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There are a few reasons why people ask us about contesting a Will. The most common reason is because they have been left out a Will.

What is contesting a Will all about?

You cannot contest a deceased’s Will just because you think it’s unfair. Everyone has the right to make a Will and leave their estate to whoever they wish, or to any organisation they wish. To contest a Will, you need to fit into a claim category and be able to prove your claim.

I have categorised contesting a Will into 2 categories:

  1. Family Provision Claims.
  2. Claims about the validity of a Will.

This article covers Family Provision Claims. Stay tuned for Part 2 covering claim abut the validity of Will.

Time limits for a family provision claim

  • QLD – within 6 months from the date of the deceased’s death, you need to put the executor on notice that you intend to make a claim.
  • QLD – within 9 months from the date of the deceased’s death, you need to commence court proceedings.
  • NSW – within 12 months from the date of the deceased’s death, you need to put the executor on notice that you intend to make a claim and commence court proceedings.

Who can make a family provision claim?

The categories of persons below are a general guide. There are some legal technicalities surrounding some of the definitions of the eligible applicants which are not covered in this article.

In Queensland, eligible applicants include:

  1. Spouse of the deceased (includes married, de facto and registered partner).
  2. Child of the deceased (includes adopted child and step child).
  3. A dependent of the deceased.
  4. Dependent former spouse.

In New South Wales, eligible applicants:

  1. Spouse of the deceased (includes married or de facto).
  2. Child of the deceased (includes adopted child but does not include step child).
  3. Former spouse of the deceased.
  4. Person who:
    1. at a particular time, was wholly or partly dependent on the deceased; and
    2. who is a grandchild of the deceased or was, at that particular time or any other time, a member of the deceased’s household.

Only certain step children can apply in New South Wales as they need to fit into category 4.

What do you need to prove for your claim to be successful?

There are many components to a family provision claim and there are some differences between Queensland and New South Wales. The basic things to understand with these claims are:

  1. There needs to be an estate with sufficient value to warrant making a claim.
  2. The deceased may have held all assets jointly with another person, for example, property owned as joints tenants or joint bank accounts. These items do not form part of the estate as they transfer to the surviving joint holder.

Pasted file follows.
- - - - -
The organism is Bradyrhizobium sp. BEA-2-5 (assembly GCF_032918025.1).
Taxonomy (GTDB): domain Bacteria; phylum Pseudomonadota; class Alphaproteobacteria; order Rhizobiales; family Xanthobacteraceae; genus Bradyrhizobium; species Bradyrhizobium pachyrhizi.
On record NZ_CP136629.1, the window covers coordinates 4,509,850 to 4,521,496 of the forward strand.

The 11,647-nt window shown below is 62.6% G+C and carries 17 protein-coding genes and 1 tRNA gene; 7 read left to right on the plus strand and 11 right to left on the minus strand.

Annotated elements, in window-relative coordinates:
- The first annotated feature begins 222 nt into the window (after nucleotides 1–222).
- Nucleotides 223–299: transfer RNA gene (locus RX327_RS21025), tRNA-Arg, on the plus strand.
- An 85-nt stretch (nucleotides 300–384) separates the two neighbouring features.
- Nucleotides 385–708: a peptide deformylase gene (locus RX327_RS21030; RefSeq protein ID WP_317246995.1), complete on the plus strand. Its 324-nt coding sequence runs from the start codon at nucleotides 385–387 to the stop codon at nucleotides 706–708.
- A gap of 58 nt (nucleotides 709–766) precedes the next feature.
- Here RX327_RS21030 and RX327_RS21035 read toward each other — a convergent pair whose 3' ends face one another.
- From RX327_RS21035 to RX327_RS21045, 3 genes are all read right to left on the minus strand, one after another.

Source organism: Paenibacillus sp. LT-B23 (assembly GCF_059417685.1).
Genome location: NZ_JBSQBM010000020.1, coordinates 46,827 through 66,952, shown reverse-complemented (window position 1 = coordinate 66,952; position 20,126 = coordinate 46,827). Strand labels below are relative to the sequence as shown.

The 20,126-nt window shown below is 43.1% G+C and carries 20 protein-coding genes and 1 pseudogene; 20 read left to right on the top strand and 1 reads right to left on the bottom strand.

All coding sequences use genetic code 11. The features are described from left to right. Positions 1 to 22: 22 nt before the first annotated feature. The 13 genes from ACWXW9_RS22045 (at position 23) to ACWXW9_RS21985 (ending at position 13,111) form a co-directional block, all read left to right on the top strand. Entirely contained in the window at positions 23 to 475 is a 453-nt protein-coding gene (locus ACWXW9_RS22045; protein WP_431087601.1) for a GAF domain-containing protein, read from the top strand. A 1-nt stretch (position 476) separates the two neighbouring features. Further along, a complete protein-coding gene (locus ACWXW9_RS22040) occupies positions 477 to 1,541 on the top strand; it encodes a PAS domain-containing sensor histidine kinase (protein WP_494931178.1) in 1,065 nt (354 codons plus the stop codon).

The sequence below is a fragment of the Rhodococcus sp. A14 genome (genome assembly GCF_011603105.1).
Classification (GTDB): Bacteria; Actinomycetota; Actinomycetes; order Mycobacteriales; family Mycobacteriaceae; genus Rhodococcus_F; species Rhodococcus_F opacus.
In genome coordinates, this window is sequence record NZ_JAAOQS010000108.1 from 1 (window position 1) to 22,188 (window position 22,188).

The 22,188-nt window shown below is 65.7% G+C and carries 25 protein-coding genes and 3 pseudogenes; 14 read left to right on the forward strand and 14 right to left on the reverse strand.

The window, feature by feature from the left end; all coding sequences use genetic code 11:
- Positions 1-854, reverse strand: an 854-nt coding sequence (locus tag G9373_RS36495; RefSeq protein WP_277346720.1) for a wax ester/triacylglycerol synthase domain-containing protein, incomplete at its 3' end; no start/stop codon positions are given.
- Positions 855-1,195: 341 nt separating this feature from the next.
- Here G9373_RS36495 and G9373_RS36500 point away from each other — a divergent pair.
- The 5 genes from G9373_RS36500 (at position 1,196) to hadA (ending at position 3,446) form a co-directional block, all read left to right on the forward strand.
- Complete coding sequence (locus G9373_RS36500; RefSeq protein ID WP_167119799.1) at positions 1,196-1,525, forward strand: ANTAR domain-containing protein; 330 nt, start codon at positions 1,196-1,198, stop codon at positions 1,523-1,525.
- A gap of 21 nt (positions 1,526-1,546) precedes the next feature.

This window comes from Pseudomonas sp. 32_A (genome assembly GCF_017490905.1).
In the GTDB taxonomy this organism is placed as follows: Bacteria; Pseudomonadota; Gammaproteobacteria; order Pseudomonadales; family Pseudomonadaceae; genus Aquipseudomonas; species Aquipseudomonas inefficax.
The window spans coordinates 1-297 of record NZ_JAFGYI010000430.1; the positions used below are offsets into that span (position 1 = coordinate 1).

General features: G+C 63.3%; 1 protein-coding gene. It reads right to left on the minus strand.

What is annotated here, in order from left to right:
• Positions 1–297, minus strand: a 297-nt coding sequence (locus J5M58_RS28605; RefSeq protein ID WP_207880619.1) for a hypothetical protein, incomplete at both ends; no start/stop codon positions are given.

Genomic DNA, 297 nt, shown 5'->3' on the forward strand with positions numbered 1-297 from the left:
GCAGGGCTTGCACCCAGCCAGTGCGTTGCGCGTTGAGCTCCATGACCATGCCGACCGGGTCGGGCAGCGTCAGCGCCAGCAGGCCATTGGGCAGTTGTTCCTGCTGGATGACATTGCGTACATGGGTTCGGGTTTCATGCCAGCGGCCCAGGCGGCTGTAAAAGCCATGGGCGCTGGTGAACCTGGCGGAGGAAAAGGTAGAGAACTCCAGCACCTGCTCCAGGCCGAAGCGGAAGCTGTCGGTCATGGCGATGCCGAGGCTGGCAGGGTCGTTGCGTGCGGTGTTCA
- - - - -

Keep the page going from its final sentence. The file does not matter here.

3. An eligible applicant needs to prove they are an eligible applicant. This is done in a variety of ways and is simple where there is a marriage certificate or birth certificate.
  4. An eligible applicant needs to prove they have not been adequately provided for in the Will. This is done by proving you have financial need. The court looks at the financial circumstances of your household and you need to show that you are essentially in a poor financial situation.
  5. You need to prove that you had a good ongoing relationship with the deceased. This is so the court can see that your relationship with the deceased was of the type that warrants your financial need being met.

The Process

The process is somewhat similar in Queensland and New South Wales. The main steps are:

  1. Notifying the executor (or the executor’s solicitor) of a potential family provision claim.
  2. Commencing court proceedings. This means filing the relevant court documents at the court.
  3. A court timetable is set which outlines dates by which each party needs to do certain things. Such as, filing and serving their evidence, negotiating a settlement and what happens if settlement negotiations fail.
  4. The parties attend mediation.
  5. If the parties cannot resolve the claim at mediation, the matter will be set out down for a court hearing (a trial).

How much does it cost?

The costs vary depending on the complexities of the matter. Where the matter is straight forward with no complex issues in dispute, we use the following estimated range of costs:

  1. If the claim is resolved early, ie. prior to mediation – $17,000.00-$22,000.00.
  2. If the claim resolves at mediation – $27,000.00-$33,000.00.
  3. If the claim proceeds to trial – $45,000.00-$50,000.00 (for a 1 day trial).

These costs do not include any barrister’s fees or disbursements (such as court filing fees, expert reports, expert witness costs etc).

Legal advice

It is always important to seek individual advice from Wills and Estates Lawyers. Be mindful that strict time limits apply for making a claim.

* The above information is a general guide only and does not represent legal advice.